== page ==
As we commemorate Remembrance Day, we turn our thoughts to the sacrifices made by our ancestors in the major wars and conflicts of the past. As the wars touched so many people’s lives, there are numerous stories of dedication, heroism, medals awarded and tragic loss of life. In this article we look at the brave sacrifice of The Great War and the loss of a talented generation.
The brave, dedicated railway clerk
Norman Stanford Agate, born 1894, was a hard working young man from Emsworth in Hampshire, the son of Alfred and Anne Letitia Agate. He went to Churcher’s College, Petersfield and then onto London University. After graduating he took a job with the London, Brighton and South Coast Railway as a clerk based at London Victoria Station. With the continued popularity of rail travel in Britain, it was a secure mode of employment.
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Answering the call to arms
Caught up in patriotic fervour, Norman left his job as a clerk with the London, Brighton and South Coast Railway to join the British Expeditionary Force in September 1914 and saw action from early 1915 in France and Flanders.
He unfortunately caught pneumonia and was invalided home to Britain in 1916. However, such was his continued dedication to the cause, as soon as he was well again, he was back in action, this time gazetted as a Second Lieutenant in the London Irish Rifles.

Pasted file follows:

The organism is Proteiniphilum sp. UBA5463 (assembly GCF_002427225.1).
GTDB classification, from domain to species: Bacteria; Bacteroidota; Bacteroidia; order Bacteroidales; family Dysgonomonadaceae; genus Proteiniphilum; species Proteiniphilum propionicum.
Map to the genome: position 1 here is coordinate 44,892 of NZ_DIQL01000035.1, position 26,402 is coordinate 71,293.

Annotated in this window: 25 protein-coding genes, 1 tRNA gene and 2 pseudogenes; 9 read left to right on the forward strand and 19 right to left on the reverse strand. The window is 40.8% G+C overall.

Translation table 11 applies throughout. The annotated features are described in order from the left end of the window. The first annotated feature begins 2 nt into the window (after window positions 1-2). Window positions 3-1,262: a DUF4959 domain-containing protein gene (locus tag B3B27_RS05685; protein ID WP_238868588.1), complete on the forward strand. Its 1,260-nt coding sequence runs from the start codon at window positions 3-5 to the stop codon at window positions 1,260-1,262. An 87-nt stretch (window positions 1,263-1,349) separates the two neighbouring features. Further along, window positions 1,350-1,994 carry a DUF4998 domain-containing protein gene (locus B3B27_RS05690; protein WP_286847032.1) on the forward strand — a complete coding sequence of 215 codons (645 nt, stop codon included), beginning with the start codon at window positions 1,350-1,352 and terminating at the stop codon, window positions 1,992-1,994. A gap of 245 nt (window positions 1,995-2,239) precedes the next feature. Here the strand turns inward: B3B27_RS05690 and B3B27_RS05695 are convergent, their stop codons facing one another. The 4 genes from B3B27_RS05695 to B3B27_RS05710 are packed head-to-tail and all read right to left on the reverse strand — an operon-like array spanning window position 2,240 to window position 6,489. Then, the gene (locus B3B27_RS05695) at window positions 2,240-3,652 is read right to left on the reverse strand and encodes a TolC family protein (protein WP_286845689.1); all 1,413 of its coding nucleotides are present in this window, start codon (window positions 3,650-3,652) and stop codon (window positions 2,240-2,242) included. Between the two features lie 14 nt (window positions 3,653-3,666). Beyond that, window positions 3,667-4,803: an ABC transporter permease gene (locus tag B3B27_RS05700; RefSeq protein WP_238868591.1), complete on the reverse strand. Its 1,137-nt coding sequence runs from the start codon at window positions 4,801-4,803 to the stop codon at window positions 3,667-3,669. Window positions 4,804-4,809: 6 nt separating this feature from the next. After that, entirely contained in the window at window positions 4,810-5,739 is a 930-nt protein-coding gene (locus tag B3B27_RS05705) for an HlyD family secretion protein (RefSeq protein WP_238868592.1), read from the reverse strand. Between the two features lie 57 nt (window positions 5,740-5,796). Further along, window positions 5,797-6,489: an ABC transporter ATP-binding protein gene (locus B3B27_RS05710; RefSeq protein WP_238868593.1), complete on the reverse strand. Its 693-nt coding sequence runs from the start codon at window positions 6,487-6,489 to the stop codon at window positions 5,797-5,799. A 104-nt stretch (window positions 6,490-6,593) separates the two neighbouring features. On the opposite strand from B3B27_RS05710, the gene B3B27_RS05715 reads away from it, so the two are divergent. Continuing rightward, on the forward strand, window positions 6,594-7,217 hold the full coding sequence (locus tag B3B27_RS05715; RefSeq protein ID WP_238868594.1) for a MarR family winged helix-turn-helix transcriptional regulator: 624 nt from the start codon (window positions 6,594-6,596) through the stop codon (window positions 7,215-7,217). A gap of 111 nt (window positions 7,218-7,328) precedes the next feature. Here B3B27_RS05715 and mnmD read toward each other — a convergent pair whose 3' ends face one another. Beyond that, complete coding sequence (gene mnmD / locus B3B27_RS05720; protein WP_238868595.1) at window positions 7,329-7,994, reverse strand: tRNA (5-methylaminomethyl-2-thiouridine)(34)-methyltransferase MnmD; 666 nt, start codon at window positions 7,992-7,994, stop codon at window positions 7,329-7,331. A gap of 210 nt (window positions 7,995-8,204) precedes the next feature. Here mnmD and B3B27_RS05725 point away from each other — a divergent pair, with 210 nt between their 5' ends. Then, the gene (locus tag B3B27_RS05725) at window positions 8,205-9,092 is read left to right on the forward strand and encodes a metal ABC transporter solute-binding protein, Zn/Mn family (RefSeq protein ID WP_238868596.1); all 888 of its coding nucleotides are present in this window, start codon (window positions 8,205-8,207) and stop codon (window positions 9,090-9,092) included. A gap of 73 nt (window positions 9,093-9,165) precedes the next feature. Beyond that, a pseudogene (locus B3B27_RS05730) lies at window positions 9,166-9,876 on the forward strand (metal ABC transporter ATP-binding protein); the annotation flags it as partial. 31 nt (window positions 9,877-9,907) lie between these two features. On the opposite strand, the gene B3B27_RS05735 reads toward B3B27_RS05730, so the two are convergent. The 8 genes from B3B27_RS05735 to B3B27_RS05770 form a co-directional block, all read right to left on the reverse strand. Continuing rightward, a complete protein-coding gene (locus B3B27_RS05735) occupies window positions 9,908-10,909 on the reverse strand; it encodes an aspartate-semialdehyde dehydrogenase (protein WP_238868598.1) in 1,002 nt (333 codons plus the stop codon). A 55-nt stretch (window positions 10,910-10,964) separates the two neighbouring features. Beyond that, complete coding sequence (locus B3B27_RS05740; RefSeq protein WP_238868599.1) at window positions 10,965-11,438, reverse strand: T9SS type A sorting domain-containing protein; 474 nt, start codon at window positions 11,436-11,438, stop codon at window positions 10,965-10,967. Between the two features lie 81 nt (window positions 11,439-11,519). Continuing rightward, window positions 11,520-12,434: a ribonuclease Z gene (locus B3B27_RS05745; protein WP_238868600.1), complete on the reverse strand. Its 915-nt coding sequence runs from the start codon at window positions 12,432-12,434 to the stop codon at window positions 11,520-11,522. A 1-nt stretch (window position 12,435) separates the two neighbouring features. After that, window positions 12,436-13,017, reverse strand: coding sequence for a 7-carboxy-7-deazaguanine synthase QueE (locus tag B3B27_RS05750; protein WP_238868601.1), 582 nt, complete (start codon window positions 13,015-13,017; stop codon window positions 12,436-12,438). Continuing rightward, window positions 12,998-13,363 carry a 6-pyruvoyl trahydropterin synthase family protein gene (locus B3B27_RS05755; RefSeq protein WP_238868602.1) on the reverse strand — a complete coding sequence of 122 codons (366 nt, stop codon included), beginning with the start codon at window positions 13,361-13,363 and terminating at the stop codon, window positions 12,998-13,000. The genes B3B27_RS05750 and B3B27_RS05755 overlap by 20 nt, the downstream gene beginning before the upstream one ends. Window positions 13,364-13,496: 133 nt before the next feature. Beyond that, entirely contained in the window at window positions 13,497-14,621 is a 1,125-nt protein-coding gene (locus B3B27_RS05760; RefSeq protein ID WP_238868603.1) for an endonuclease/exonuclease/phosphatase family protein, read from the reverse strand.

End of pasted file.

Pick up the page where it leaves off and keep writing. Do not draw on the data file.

He returned to France in March 1917 as an Intelligence and Signals Officer and showed some talent and application in this new role. He saw action later in the Battle of Cambrai. He was initially seriously wounded on the 21st March 1918 in the battle and appears in the ‘Casualty Lists’ on TheGenealogist.
Sadly like so many others, he died of his wounds at a casualty clearing station on the 23rd March. With the many military records on TheGenealogist we can see firstly an index for his record of death in 1918.
One further click takes us to more details on this brave young officer. The ‘Roll of Honour’ records give us more details on his death and the glowing recommendations and tributes from his fellow officers.
The Commanding Officer of the 47th Division describes him as “Difficult to replace” and carrying out his duties with “great ability” and another commander remarks “his men thought the world of him”.
TheGenealogist provides a further link to more information where his burial details can be found.
Uniquely, TheGenealogist also provides records on ‘War Memorial’ details so it’s possible to see where the memory of Norman and his comrades are commemorated. In this case, as a railwayman working at London Victoria Station, he is listed on the War Memorial at the station and we can view photographs of the memorial online together with full transcription details and further information links.
This young man of 24 was typical of the spirit and dedication to duty in a horrific war. A fellow officer summarised the sacrifice of Norman Agate: “He went down leading his men and but for his coolness and confidence, I don’t think any men would have faced that inferno in the open as they did.”
A major loss to the scientific community